If God did not want us to marry, why would Satan be working so hard to make sure that more and more people do not get married, or so they become single as quickly as possible through divorce? The obvious reason is because Satan knows the godly benefits of a holy marriage among a Christian man and woman; and because God designed marriage as a place for goodness, growth, and love. By destroying the family and polarizing and ostracizing traditional gender roles, Satan is destroying one of God’s most powerful tools for growing and using His people for His glory.
Therefore, marriage is good, and marriage is holy, when set about under the correct motivations and contexts. Paul never said it was not good to marry, or that celibacy was better than marriage – this was a fallacious and nonbiblical interpretation propagated by religious leaders of long ago, who were perhaps even influenced by Satan himself in order to assist in destroying what God intended to be good. Rather, Paul suggested that it was in fact better to marry, except only for those widowed, who have already been married but lost their spouse.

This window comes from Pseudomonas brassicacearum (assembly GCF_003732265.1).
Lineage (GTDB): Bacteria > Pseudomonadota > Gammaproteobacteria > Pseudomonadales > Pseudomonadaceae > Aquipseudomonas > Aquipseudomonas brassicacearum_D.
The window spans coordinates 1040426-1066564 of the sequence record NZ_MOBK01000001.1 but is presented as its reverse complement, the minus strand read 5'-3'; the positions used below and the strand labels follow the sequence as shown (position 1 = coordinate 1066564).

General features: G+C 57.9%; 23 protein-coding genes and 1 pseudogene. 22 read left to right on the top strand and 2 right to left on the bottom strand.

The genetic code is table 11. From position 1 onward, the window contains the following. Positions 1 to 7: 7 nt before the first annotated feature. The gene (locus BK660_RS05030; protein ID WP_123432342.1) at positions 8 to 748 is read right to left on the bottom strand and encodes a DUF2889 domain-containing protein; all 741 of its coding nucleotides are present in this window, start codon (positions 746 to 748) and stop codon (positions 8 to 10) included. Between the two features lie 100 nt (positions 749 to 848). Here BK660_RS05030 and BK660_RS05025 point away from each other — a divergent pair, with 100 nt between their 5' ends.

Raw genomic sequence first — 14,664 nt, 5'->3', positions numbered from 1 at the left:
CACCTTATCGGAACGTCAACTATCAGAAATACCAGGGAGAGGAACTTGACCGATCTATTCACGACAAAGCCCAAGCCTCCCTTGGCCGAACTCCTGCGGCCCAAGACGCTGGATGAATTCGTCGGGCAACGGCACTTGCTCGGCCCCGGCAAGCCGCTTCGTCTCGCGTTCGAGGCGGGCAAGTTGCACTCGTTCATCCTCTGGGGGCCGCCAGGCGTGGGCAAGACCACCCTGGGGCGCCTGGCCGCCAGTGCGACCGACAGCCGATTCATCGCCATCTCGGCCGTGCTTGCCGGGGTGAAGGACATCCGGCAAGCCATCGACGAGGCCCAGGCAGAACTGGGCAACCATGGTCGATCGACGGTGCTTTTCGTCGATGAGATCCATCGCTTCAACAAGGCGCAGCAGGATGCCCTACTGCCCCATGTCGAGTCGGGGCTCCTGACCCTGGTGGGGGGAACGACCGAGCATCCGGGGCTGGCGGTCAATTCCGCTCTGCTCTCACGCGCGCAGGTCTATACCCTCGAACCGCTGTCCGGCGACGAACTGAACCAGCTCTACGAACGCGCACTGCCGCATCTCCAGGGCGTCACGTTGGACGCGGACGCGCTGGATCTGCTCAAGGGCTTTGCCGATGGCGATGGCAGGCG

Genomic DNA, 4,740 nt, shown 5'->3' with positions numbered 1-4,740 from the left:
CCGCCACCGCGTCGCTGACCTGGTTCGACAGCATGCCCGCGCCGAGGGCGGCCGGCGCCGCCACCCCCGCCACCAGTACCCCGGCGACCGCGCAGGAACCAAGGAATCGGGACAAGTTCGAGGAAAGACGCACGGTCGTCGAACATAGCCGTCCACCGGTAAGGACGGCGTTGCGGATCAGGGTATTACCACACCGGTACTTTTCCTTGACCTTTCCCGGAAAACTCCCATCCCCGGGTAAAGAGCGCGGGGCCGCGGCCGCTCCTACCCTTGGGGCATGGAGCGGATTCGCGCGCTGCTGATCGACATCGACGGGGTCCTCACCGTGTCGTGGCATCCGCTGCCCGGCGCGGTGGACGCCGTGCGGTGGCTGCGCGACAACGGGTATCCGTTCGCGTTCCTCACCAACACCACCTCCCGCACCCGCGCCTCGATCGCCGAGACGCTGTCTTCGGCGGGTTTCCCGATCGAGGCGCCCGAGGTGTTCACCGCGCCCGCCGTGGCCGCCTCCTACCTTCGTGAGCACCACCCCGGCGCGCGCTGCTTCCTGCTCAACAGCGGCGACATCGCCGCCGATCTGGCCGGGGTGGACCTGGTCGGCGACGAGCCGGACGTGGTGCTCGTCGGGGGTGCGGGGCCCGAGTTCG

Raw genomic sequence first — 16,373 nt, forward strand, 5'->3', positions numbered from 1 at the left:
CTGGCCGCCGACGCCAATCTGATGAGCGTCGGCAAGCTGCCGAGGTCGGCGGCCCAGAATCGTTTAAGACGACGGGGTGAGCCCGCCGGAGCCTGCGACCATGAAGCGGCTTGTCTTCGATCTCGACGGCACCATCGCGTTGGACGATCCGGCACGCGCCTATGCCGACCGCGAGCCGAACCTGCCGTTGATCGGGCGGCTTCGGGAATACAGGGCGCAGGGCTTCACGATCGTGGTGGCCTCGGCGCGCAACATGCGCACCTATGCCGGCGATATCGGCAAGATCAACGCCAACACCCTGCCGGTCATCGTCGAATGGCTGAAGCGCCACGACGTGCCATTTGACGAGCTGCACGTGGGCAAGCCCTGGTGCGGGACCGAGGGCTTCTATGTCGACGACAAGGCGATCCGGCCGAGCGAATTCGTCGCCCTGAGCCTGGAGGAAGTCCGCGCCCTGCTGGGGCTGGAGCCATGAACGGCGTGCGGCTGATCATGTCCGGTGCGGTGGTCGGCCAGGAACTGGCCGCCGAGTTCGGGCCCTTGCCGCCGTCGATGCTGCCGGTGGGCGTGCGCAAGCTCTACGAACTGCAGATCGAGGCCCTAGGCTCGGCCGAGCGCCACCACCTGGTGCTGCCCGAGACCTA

Marriage is good, and a powerful tool for God to help to grow us and shape us and mature us in this life and in the next. Marriage is a gift, a gift which God designed from the very first humans. And most of all, marriage in this life is a metaphor for eternal intimacy to Christ in the next life, which is eternity. Under this biblical context, it can be seen the true beauty of marriage, and why God wants all people to get married who can. The only thing to be wary of is getting too caught up in lust or the idea of marriage that you forget what marriage is really all about; and what marriage is ultimately all about is our eternal relationship with God, for those few who are truly saved.